Rather than purchase software, eProject customers pay a monthly fee to use project- and portfolio-management (PPM) services hosted on the company's Web site.
Project management tools became available in a software-as-a-service model a decade ago, but many companies were uncomfortable with storing data on a remote Web site run by a third party, says George Hickey, director of client technology services for Grubb & Ellis, a commercial real estate services company in New York.
"It's only now starting to catch on," Hickey says. "People have to become comfortable with the concept that they have outsourced the application but they still own the data."
EProject, which was founded in 1997 and has expanded its services in the last 18 months, has 600 corporate customers comprising 95,000 users, company officials say. Although eProject officials say they are adding 2,000 users a month, the company still is a minor player in a market dominated by packaged-software vendors.
"I would say the vast majority of project-management application vendors are packaged software and not software-as-a-service," says Timothy Low, eProject's director of marketing.
EProject formerly marketed its service under the name Enterprise 5, but last June it launched an upgraded version called PPM6, Low says. Every three months, the company comes out with a new edition containing various improvements.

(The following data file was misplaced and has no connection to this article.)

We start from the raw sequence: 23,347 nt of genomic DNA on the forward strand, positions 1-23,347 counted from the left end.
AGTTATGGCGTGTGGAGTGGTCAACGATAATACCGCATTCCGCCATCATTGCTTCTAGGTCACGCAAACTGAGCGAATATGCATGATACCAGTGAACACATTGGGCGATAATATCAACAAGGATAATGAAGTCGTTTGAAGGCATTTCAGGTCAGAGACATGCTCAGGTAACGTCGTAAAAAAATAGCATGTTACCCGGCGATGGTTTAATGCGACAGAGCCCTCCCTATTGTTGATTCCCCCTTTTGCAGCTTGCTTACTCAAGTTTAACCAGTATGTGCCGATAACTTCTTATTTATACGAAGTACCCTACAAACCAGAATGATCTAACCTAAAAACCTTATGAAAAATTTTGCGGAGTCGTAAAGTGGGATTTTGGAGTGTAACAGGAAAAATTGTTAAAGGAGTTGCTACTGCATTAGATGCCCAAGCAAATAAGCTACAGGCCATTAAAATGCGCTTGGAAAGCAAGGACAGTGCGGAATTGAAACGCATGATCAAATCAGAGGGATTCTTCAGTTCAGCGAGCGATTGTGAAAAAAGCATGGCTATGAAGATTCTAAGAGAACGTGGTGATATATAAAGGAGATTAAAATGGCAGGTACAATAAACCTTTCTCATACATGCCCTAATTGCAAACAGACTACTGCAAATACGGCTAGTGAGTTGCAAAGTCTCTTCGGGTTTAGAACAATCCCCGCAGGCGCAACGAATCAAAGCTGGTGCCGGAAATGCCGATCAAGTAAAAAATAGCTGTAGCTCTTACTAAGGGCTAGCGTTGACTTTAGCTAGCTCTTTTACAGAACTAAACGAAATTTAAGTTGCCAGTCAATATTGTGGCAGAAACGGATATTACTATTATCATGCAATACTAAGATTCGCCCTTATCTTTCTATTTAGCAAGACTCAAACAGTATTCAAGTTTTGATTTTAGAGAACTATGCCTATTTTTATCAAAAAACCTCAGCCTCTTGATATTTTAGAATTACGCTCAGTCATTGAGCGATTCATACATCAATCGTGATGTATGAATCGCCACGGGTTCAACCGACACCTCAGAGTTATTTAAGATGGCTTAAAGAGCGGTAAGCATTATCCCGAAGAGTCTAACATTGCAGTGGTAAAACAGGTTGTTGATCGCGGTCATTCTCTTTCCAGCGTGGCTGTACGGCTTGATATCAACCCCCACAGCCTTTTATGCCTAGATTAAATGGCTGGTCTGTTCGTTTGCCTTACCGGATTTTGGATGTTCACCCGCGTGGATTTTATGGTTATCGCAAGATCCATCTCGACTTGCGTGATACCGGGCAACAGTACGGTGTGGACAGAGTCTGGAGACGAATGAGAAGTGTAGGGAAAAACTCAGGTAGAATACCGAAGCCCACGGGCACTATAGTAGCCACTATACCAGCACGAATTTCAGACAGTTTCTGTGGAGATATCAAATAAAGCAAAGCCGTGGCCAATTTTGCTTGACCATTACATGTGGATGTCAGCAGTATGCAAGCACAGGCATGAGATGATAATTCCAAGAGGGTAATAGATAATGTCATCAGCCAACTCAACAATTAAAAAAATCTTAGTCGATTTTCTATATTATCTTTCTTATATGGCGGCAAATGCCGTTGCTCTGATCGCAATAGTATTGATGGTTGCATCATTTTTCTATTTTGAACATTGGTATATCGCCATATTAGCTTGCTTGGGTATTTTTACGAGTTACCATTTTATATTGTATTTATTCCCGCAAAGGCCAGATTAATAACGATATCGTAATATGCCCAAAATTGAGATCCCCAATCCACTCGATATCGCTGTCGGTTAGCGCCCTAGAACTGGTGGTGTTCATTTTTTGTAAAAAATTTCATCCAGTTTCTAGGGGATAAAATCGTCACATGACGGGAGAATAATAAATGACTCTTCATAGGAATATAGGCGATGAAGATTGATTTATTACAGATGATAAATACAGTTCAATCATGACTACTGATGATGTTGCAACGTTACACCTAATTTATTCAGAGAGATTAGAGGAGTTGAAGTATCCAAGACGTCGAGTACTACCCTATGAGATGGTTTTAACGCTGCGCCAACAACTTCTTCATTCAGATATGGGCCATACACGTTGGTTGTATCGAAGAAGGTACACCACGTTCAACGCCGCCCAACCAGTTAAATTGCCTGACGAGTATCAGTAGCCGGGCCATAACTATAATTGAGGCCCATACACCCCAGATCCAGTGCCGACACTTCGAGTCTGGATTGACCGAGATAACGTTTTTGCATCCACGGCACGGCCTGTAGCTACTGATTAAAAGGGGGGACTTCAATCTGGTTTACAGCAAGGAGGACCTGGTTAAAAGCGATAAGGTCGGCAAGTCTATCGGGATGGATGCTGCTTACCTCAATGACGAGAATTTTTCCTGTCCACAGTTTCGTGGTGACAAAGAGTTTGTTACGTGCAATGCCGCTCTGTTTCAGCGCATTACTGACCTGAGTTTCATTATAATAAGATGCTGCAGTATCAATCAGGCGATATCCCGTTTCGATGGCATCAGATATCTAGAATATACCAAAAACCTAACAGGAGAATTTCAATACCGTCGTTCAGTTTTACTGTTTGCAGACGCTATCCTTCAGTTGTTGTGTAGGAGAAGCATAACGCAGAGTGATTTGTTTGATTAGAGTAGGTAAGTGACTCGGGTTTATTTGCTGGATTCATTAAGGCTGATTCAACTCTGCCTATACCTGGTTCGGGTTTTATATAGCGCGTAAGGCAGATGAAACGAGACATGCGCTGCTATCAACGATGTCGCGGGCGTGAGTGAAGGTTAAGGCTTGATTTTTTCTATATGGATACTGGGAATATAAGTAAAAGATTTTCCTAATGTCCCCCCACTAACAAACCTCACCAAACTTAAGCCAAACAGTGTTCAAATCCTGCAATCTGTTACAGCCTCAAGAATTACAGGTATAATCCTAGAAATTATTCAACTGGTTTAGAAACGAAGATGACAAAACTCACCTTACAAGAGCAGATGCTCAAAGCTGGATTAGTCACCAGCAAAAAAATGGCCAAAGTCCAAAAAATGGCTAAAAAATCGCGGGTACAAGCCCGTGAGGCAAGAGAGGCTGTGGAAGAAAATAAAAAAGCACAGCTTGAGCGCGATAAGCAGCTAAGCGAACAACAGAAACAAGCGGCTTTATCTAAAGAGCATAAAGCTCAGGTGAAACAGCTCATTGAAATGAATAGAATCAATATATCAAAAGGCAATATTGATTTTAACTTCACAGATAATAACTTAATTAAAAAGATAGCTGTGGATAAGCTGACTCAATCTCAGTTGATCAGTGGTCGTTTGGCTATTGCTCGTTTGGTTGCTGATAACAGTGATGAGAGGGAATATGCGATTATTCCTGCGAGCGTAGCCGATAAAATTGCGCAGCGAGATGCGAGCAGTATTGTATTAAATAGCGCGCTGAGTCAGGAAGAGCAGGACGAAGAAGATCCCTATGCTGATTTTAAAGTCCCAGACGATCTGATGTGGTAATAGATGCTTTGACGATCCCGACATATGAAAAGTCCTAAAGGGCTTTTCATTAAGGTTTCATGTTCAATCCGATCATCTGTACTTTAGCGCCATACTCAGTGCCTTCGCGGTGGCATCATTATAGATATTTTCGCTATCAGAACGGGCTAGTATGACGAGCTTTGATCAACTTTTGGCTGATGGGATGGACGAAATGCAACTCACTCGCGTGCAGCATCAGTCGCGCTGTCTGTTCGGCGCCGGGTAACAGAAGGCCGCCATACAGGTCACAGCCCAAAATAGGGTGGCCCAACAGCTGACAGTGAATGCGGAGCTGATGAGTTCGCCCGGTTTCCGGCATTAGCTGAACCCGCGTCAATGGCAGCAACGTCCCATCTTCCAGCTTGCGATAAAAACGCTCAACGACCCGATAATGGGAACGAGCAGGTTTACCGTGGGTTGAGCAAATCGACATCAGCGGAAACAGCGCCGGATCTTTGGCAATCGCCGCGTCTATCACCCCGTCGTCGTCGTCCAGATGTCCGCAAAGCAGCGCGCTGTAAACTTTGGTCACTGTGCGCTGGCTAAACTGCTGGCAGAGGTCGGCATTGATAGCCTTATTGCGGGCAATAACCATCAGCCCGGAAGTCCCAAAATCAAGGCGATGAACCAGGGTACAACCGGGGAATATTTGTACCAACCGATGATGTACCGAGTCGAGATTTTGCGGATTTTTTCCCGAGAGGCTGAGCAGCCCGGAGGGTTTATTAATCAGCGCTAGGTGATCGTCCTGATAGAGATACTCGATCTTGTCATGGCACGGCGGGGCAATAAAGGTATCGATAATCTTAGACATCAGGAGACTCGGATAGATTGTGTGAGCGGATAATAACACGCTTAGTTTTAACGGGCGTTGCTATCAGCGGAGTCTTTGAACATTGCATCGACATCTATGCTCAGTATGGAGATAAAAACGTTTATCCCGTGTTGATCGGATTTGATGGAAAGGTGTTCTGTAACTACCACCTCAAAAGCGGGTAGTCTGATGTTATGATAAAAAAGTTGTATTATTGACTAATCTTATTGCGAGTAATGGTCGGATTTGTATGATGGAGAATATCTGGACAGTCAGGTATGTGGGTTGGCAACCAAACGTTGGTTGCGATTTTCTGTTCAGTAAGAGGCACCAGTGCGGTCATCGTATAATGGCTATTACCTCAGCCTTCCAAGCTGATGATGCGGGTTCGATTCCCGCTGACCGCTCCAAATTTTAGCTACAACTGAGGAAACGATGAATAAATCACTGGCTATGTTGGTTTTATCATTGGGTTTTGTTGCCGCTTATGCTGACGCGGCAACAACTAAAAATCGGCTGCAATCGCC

"The nice thing about the whole software-as-a-service delivery model is, we can push incremental improvements and support for new technology in a fairly rapid way," Low says.
The growing maturity of the Internet and companies' desireto staff IT departments with fewer employees havefueled the growth of software-as-a-service, says Daniel Stang, a Gartner principal research analyst who covers PPM.
"The Internet as a computing platform has strengthened in the last five years," Stang says. "We're coming out of an economic downturn, and especially in North America you have leaner, meaner IT departments."
Small companies or a large firm's individual departments may gravitate to software-as-a-service because large vendors often won't pursue deals with fewer than 100 users, Stang says. Buying project management tools from Microsoft or other packaged-software providers can require an initial output of a half-million dollars, he says.
"But eProject says we can provide you with a lot of the basic PPM functionality, we can give it to you at a cost-effective price, and if you don't like it you can cancel," Stang says.